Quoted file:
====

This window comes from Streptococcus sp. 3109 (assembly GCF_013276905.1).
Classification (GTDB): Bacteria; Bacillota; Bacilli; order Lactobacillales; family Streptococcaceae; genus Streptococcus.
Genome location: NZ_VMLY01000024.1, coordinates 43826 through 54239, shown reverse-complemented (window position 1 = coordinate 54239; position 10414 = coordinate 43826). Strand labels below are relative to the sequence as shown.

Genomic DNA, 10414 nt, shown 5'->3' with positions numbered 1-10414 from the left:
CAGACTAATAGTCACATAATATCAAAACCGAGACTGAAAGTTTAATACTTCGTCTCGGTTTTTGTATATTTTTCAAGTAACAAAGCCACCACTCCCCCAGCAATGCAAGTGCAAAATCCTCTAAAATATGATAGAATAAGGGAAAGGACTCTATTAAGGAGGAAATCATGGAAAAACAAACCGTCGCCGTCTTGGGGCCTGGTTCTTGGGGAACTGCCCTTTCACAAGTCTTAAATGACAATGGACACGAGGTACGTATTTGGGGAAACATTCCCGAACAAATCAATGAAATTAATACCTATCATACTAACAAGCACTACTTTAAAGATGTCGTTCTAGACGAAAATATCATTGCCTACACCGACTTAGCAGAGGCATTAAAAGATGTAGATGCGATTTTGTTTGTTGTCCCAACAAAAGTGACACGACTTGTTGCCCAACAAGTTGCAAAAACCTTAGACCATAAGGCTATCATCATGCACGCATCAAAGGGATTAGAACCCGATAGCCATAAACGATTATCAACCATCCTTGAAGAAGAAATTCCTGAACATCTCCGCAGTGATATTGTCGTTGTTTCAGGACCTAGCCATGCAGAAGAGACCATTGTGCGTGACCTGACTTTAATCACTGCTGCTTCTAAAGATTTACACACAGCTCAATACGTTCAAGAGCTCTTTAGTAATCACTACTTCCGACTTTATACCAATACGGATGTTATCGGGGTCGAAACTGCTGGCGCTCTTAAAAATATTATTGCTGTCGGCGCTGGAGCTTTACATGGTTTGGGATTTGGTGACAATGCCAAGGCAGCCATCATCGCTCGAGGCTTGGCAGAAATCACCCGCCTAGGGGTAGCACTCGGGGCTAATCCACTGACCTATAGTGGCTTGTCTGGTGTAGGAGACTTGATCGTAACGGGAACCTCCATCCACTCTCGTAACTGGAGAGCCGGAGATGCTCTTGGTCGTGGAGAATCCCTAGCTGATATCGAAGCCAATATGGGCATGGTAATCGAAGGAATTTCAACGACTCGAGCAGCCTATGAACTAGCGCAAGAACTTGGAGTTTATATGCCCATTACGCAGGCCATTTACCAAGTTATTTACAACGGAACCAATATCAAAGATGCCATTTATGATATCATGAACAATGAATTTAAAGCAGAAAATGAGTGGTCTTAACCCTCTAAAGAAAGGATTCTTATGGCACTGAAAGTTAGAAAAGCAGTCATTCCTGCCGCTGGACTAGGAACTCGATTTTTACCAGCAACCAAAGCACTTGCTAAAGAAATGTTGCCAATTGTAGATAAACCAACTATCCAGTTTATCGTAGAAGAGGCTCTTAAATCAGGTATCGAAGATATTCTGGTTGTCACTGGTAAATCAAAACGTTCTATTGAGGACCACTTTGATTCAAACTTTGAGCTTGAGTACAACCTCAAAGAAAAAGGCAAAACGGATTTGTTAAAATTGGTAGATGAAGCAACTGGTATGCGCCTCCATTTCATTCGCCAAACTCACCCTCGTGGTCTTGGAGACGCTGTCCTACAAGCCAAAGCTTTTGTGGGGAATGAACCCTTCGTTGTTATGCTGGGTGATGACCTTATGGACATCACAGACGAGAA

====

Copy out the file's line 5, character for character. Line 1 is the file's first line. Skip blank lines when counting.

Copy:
CAGACTAATAGTCACATAATATCAAAACCGAGACTGAAAGTTTAATACTTCGTCTCGGTTTTTGTATATTTTTCAAGTAACAAAGCCACCACTCCCCCAGCAATGCAAGTGCAAAATCCTCTAAAATATGATAGAATAAGGGAAAGGACTCTATTAAGGAGGAAATCATGGAAAAACAAACCGTCGCCGTCTTGGGGCCTGGTTCTTGGGGAACTGCCCTTTCACAAGTCTTAAATGACAATGGACACGAGGTACGTATTTGGGGAAACATTCCCGAACAAATCAATGAAATTAATACCTATCATACTAACAAGCACTACTTTAAAGATGTCGTTCTAGACGAAAATATCATTGCCTACACCGACTTAGCAGAGGCATTAAAAGATGTAGATGCGATTTTGTTTGTTGTCCCAACAAAAGTGACACGACTTGTTGCCCAACAAGTTGCAAAAACCTTAGACCATAAGGCTATCATCATGCACGCATCAAAGGGATTAGAACCCGATAGCCATAAACGATTATCAACCATCCTTGAAGAAGAAATTCCTGAACATCTCCGCAGTGATATTGTCGTTGTTTCAGGACCTAGCCATGCAGAAGAGACCATTGTGCGTGACCTGACTTTAATCACTGCTGCTTCTAAAGATTTACACACAGCTCAATACGTTCAAGAGCTCTTTAGTAATCACTACTTCCGACTTTATACCAATACGGATGTTATCGGGGTCGAAACTGCTGGCGCTCTTAAAAATATTATTGCTGTCGGCGCTGGAGCTTTACATGGTTTGGGATTTGGTGACAATGCCAAGGCAGCCATCATCGCTCGAGGCTTGGCAGAAATCACCCGCCTAGGGGTAGCACTCGGGGCTAATCCACTGACCTATAGTGGCTTGTCTGGTGTAGGAGACTTGATCGTAACGGGAACCTCCATCCACTCTCGTAACTGGAGAGCCGGAGATGCTCTTGGTCGTGGAGAATCCCTAGCTGATATCGAAGCCAATATGGGCATGGTAATCGAAGGAATTTCAACGACTCGAGCAGCCTATGAACTAGCGCAAGAACTTGGAGTTTATATGCCCATTACGCAGGCCATTTACCAAGTTATTTACAACGGAACCAATATCAAAGATGCCATTTATGATATCATGAACAATGAATTTAAAGCAGAAAATGAGTGGTCTTAACCCTCTAAAGAAAGGATTCTTATGGCACTGAAAGTTAGAAAAGCAGTCATTCCTGCCGCTGGACTAGGAACTCGATTTTTACCAGCAACCAAAGCACTTGCTAAAGAAATGTTGCCAATTGTAGATAAACCAACTATCCAGTTTATCGTAGAAGAGGCTCTTAAATCAGGTATCGAAGATATTCTGGTTGTCACTGGTAAATCAAAACGTTCTATTGAGGACCACTTTGATTCAAACTTTGAGCTTGAGTACAACCTCAAAGAAAAAGGCAAAACGGATTTGTTAAAATTGGTAGATGAAGCAACTGGTATGCGCCTCCATTTCATTCGCCAAACTCACCCTCGTGGTCTTGGAGACGCTGTCCTACAAGCCAAAGCTTTTGTGGGGAATGAACCCTTCGTTGTTATGCTGGGTGATGACCTTATGGACATCACAGACGAGAA